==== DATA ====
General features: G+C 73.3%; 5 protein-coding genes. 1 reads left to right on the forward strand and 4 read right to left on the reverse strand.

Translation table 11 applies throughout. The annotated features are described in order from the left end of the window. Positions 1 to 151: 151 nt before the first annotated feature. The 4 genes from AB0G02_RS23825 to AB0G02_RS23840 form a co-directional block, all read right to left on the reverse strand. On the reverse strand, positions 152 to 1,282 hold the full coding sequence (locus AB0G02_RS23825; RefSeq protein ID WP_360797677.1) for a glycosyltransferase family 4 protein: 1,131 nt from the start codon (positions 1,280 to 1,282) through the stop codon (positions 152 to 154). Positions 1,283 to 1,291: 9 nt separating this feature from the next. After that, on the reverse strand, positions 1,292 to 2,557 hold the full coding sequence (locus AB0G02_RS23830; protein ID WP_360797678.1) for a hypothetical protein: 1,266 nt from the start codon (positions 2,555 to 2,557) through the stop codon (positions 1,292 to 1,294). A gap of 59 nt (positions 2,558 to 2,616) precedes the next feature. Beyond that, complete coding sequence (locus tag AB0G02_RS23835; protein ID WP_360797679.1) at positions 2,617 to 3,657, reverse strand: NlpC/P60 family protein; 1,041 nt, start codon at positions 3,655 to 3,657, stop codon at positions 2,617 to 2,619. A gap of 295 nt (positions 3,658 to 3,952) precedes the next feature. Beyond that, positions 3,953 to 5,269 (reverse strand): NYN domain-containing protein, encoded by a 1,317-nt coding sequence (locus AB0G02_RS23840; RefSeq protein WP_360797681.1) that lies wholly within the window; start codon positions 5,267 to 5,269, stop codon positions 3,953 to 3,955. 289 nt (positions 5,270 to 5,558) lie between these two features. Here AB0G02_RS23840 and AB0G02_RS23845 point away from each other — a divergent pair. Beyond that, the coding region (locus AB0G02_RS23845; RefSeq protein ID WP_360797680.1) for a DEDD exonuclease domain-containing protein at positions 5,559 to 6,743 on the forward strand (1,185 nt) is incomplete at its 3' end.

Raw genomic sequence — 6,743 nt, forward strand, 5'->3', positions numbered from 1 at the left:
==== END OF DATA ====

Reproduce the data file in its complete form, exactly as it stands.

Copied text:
General features: G+C 73.3%; 5 protein-coding genes. 1 reads left to right on the forward strand and 4 read right to left on the reverse strand.

Translation table 11 applies throughout. The annotated features are described in order from the left end of the window. Positions 1 to 151: 151 nt before the first annotated feature. The 4 genes from AB0G02_RS23825 to AB0G02_RS23840 form a co-directional block, all read right to left on the reverse strand. On the reverse strand, positions 152 to 1,282 hold the full coding sequence (locus AB0G02_RS23825; RefSeq protein ID WP_360797677.1) for a glycosyltransferase family 4 protein: 1,131 nt from the start codon (positions 1,280 to 1,282) through the stop codon (positions 152 to 154). Positions 1,283 to 1,291: 9 nt separating this feature from the next. After that, on the reverse strand, positions 1,292 to 2,557 hold the full coding sequence (locus AB0G02_RS23830; protein ID WP_360797678.1) for a hypothetical protein: 1,266 nt from the start codon (positions 2,555 to 2,557) through the stop codon (positions 1,292 to 1,294). A gap of 59 nt (positions 2,558 to 2,616) precedes the next feature. Beyond that, complete coding sequence (locus tag AB0G02_RS23835; protein ID WP_360797679.1) at positions 2,617 to 3,657, reverse strand: NlpC/P60 family protein; 1,041 nt, start codon at positions 3,655 to 3,657, stop codon at positions 2,617 to 2,619. A gap of 295 nt (positions 3,658 to 3,952) precedes the next feature. Beyond that, positions 3,953 to 5,269 (reverse strand): NYN domain-containing protein, encoded by a 1,317-nt coding sequence (locus AB0G02_RS23840; RefSeq protein WP_360797681.1) that lies wholly within the window; start codon positions 5,267 to 5,269, stop codon positions 3,953 to 3,955. 289 nt (positions 5,270 to 5,558) lie between these two features. Here AB0G02_RS23840 and AB0G02_RS23845 point away from each other — a divergent pair. Beyond that, the coding region (locus AB0G02_RS23845; RefSeq protein ID WP_360797680.1) for a DEDD exonuclease domain-containing protein at positions 5,559 to 6,743 on the forward strand (1,185 nt) is incomplete at its 3' end.

Raw genomic sequence — 6,743 nt, forward strand, 5'->3', positions numbered from 1 at the left: